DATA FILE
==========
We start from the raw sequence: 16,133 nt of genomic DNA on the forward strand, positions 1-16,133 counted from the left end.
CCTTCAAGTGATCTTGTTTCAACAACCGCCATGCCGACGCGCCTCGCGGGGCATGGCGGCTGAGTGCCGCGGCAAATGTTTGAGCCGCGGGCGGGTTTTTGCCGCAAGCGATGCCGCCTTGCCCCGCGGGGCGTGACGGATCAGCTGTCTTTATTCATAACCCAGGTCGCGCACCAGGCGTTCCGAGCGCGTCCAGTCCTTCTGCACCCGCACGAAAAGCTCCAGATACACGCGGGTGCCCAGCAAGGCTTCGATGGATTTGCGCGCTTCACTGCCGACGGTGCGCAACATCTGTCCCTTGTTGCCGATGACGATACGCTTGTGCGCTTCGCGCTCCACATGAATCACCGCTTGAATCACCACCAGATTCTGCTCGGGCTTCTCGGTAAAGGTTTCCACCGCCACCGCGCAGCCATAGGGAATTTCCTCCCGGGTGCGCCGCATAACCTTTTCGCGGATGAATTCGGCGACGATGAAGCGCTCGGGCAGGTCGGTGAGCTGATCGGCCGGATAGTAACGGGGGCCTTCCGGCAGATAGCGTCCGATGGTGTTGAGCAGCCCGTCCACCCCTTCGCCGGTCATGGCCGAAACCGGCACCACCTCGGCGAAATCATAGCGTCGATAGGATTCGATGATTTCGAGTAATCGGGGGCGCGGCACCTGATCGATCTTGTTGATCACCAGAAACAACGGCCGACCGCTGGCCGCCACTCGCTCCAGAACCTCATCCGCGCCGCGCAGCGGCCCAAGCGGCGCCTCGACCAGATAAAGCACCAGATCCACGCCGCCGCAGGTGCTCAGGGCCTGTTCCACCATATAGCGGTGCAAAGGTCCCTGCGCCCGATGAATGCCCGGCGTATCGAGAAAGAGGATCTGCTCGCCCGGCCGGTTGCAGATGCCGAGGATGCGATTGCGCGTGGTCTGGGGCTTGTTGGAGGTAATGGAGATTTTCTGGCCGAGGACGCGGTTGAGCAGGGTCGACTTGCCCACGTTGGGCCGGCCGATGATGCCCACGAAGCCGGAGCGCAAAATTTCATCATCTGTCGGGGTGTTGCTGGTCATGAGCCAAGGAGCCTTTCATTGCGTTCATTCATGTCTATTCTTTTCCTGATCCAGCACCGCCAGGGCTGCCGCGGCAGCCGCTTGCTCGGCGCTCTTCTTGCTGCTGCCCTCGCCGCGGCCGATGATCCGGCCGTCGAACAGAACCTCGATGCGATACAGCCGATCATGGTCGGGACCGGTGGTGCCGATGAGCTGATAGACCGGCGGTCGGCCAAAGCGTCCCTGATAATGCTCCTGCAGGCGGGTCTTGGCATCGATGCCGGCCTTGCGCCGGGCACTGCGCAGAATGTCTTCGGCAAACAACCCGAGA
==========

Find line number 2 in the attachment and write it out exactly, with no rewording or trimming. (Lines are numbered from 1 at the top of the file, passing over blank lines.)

CCTTCAAGTGATCTTGTTTCAACAACCGCCATGCCGACGCGCCTCGCGGGGCATGGCGGCTGAGTGCCGCGGCAAATGTTTGAGCCGCGGGCGGGTTTTTGCCGCAAGCGATGCCGCCTTGCCCCGCGGGGCGTGACGGATCAGCTGTCTTTATTCATAACCCAGGTCGCGCACCAGGCGTTCCGAGCGCGTCCAGTCCTTCTGCACCCGCACGAAAAGCTCCAGATACACGCGGGTGCCCAGCAAGGCTTCGATGGATTTGCGCGCTTCACTGCCGACGGTGCGCAACATCTGTCCCTTGTTGCCGATGACGATACGCTTGTGCGCTTCGCGCTCCACATGAATCACCGCTTGAATCACCACCAGATTCTGCTCGGGCTTCTCGGTAAAGGTTTCCACCGCCACCGCGCAGCCATAGGGAATTTCCTCCCGGGTGCGCCGCATAACCTTTTCGCGGATGAATTCGGCGACGATGAAGCGCTCGGGCAGGTCGGTGAGCTGATCGGCCGGATAGTAACGGGGGCCTTCCGGCAGATAGCGTCCGATGGTGTTGAGCAGCCCGTCCACCCCTTCGCCGGTCATGGCCGAAACCGGCACCACCTCGGCGAAATCATAGCGTCGATAGGATTCGATGATTTCGAGTAATCGGGGGCGCGGCACCTGATCGATCTTGTTGATCACCAGAAACAACGGCCGACCGCTGGCCGCCACTCGCTCCAGAACCTCATCCGCGCCGCGCAGCGGCCCAAGCGGCGCCTCGACCAGATAAAGCACCAGATCCACGCCGCCGCAGGTGCTCAGGGCCTGTTCCACCATATAGCGGTGCAAAGGTCCCTGCGCCCGATGAATGCCCGGCGTATCGAGAAAGAGGATCTGCTCGCCCGGCCGGTTGCAGATGCCGAGGATGCGATTGCGCGTGGTCTGGGGCTTGTTGGAGGTAATGGAGATTTTCTGGCCGAGGACGCGGTTGAGCAGGGTCGACTTGCCCACGTTGGGCCGGCCGATGATGCCCACGAAGCCGGAGCGCAAAATTTCATCATCTGTCGGGGTGTTGCTGGTCATGAGCCAAGGAGCCTTTCATTGCGTTCATTCATGTCTATTCTTTTCCTGATCCAGCACCGCCAGGGCTGCCGCGGCAGCCGCTTGCTCGGCGCTCTTCTTGCTGCTGCCCTCGCCGCGGCCGATGATCCGGCCGTCGAACAGAACCTCGATGCGATACAGCCGATCATGGTCGGGACCGGTGGTGCCGATGAGCTGATAGACCGGCGGTCGGCCAAAGCGTCCCTGATAATGCTCCTGCAGGCGGGTCTTGGCATCGATGCCGGCCTTGCGCCGGGCACTGCGCAGAATGTCTTCGGCAAACAACCCGAGA